Eric is a bookwormy and logophilic science and technology teacher. He often writes about scientific thought, theories and, research.
What Birds Fly the Highest?
Birds are very common flying animals, in fact, we probably see them every day. They are found everywhere, singing in the trees, walking on the top of roofs, and soaring in the sky.
But have you ever wondered which bird flies the highest? Did you know that there is a bird that flies higher than the height of the highest peak of the earth? There is also a bird that flies nonstop while passing the world's largest ocean.
This article discusses the following top 10 birds that fly the highest in the world:
10. White stork
9. Bar-tailed godwit
7. Andean condor
6. Bearded vulture
5. Alpine chough
4. Whooper swan
3. Bar-headed goose
2. Common crane
1. Rüppell's griffon vulture
10. White Stork
Scientific name: Ciconia ciconia
The white stork is a large, long-legged, and long-necked wading bird of the ciconiiform family, Ciconiidae. The bird's plumage is mainly white with black wingtips. It has a red, pointed bill, legs, and webbed feet. It may stand 4 feet high, and weigh 3.4 kg. The wingspan is 7 feet wide.
White stork inhabits various terrestrial wetlands. It forages frogs, fish, insects, and other small invertebrates. This species breeds throughout Europe. It is known for its courtship and mating dance which include clattering of the bill, bending the neck backward, and lifting the head up. The dance is accompanied by a mating call.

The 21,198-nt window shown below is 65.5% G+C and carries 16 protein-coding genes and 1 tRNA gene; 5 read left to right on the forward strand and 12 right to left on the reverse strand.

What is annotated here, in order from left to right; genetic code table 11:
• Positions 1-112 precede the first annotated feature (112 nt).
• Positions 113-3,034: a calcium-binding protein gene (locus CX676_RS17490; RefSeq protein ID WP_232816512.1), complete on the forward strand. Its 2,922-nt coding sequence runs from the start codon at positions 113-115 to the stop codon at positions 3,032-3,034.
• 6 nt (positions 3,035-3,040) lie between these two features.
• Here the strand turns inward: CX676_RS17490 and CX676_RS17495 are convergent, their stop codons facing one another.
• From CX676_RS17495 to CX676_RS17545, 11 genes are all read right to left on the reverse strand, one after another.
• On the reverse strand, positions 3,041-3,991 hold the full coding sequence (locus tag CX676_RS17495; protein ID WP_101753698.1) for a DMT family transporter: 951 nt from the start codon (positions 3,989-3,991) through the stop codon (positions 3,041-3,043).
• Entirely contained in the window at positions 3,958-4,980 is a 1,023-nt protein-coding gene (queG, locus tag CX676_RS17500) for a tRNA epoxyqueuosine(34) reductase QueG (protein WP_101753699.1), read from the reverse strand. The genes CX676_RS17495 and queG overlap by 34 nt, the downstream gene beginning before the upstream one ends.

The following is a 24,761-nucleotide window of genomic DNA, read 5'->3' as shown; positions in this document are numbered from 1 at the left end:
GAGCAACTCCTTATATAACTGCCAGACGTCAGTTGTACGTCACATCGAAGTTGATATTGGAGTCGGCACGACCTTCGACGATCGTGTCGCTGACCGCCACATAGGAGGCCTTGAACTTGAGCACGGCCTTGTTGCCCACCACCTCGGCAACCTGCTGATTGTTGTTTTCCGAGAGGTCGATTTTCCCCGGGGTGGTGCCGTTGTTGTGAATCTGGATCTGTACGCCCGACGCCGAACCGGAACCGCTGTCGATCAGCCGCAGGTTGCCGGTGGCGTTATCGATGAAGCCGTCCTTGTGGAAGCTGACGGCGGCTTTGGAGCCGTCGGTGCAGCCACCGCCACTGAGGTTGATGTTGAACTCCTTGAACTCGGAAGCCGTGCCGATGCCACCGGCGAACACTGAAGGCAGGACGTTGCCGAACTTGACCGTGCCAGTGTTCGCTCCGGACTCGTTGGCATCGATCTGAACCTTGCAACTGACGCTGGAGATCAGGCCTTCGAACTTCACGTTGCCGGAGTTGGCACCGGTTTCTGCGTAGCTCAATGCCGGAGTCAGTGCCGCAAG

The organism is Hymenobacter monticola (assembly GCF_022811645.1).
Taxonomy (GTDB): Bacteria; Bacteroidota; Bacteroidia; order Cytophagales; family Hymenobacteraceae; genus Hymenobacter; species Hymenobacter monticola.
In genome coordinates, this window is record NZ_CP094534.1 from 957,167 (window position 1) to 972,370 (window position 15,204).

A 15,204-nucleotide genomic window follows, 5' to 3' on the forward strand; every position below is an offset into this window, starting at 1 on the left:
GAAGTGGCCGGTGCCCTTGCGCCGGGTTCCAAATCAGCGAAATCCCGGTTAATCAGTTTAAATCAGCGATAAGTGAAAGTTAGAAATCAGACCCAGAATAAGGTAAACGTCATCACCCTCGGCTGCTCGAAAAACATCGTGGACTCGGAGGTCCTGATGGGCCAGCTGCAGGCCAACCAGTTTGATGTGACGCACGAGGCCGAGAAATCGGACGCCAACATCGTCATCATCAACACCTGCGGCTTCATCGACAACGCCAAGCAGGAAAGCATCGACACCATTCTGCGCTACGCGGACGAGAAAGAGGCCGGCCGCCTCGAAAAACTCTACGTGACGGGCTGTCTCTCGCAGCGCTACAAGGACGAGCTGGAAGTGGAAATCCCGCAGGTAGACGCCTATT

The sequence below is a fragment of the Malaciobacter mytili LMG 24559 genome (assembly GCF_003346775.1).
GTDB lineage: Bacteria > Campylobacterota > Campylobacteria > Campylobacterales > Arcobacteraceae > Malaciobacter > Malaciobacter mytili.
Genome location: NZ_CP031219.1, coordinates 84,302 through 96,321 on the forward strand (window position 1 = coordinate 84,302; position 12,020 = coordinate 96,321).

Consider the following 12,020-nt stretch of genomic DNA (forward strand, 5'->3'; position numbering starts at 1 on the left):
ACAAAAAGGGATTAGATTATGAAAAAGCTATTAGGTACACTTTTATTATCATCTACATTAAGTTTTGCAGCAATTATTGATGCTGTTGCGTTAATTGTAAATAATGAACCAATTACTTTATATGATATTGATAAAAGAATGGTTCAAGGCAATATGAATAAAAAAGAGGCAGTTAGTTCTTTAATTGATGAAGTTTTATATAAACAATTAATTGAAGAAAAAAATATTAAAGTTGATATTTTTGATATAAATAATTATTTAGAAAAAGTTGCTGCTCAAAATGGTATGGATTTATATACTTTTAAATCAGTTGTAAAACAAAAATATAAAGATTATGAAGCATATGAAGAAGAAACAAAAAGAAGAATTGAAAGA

During winter, this bird migrates to Africa and the Indian subcontinent to escape the extreme cold weather. During migration, it can fly as high as 4.8 km above sea level. For comparison, the white stork can fly almost 15 times higher than Eiffel Tower.
9. Bar-Tailed Godwit
Scientific name: Limosa lapponica
The bar-tailed godwit belongs to the sandpiper family, Scolopacidae. It has a grayish-brown plumage with a white chest and abdomen, a long red beak, and long blue-gray legs. The bar-tailed godwit is a large wader that can weigh up to 630 grams and can grow up to 16 inches long. It has a wingspan that ranges from 28– to 31 inches. The bird lives in wetlands. It feeds mainly on bristle-worms but has been known to eat bivalves, crustaceans, and many kinds of invertebrates.
During breeding seasons, this migratory bird changes color — the grayish-brown feathers become dark brown while the white feathers become red. Breeding takes place in the Arctic region. During winter, it migrates to Australia, New Zealand, Africa, Southeast Asia, the Middle East, and South Asia. The bird can fly as high as 6 km to avoid falling into the water when passing the seas.